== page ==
It wasn't until the night she found Bret Strand on the doorstep waiting for Daria that Quinn decided to act, though. She waited until they were gone, ignoring the dead look in Daria's eyes and the leer in Bret's before calling Jane.
But if she thought help was coming from that quarter, she was sorely mistaken. Her first two calls ended in immediate dial tones. Jane actually spoke to her on the third try, because Trent was tired of being woken by the noise, but she had nothing helpful to say.
"I have nothing to say to any Morgendorffers," Jane snarled. "I'm no longer speaking to your sister, and since your sister and I are no longer interacting, I have no reason to interact with you. So I would appreciate if you would lose this phone number so I don't have to get it changed."
"But Jane--" The angry voice cut her off quickly.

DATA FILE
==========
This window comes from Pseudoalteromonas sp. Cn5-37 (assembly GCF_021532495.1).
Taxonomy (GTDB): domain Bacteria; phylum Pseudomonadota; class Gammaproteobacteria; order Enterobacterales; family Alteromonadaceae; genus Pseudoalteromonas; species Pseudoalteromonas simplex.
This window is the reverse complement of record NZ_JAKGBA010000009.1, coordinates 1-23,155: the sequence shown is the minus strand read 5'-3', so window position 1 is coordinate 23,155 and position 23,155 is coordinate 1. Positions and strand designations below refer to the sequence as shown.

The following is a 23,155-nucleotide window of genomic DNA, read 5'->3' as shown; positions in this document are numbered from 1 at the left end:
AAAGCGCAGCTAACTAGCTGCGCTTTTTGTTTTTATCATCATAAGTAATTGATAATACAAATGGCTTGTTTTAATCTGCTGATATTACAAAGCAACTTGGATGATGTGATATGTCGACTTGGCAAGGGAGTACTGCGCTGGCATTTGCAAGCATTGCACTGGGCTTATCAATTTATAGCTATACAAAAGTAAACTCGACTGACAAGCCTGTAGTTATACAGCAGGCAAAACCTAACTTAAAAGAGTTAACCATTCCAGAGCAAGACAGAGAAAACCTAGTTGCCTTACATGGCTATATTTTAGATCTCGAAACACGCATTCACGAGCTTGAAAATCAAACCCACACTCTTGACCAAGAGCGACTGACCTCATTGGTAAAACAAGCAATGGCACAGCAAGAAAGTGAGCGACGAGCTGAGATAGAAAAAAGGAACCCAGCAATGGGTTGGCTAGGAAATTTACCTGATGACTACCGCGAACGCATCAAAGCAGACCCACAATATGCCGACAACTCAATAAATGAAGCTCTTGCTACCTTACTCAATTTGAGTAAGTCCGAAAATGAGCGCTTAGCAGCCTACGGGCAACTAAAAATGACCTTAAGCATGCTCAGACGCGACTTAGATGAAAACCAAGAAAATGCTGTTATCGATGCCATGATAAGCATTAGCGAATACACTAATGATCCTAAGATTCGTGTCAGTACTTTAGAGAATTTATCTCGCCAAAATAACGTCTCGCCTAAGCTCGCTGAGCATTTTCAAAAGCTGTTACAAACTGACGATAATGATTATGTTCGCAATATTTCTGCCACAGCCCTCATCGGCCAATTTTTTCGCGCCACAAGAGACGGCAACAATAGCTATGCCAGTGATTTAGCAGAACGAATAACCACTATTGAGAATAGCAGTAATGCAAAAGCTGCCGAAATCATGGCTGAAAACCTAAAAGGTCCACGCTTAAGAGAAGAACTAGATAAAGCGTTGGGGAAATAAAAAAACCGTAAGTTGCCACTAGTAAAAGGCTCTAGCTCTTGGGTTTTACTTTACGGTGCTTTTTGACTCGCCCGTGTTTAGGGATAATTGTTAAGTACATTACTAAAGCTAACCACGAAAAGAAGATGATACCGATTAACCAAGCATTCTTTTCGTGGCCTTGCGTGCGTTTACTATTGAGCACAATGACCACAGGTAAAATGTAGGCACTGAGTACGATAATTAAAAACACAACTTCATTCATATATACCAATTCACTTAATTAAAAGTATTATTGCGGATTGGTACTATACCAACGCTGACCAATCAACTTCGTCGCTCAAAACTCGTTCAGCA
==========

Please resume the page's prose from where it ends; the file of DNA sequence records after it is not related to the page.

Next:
"You don't get it. I'm done with Daria. Finished. Kaput. I don't like her anymore, and I've never liked you, so I see no reason to talk to you. Now stop bothering me before I call the police." The click of a dial tone filled Quinn's ears again. No help there. I guess I'll have to go to the source for answers.
She blew off her own date and stayed around the house, taking over the living room when Jake and Helen went to bed. It was after 1 when the creak of the slowly opened door startled her awake. The first thing she focused on was Daria's eyes, strangely luminous in the darkened room. Has she been crying?
"Hi, sis," she said, pitching her voice low enough to get Daria's attention without waking their parents. A glare was her reward, but Daria did jerk her head in the direction of the stairs, which Quinn took as an invitation.
When she reached the top floor, the door to her sister's room was open only a crack--hardly a glowing invite, but Quinn took what she could get. Easing the door open, she found the room lit by a lamp and Daria spread on the bed with arms outstretched, her favorite crack-counting position. "Bret Strand?" she asked without preamble.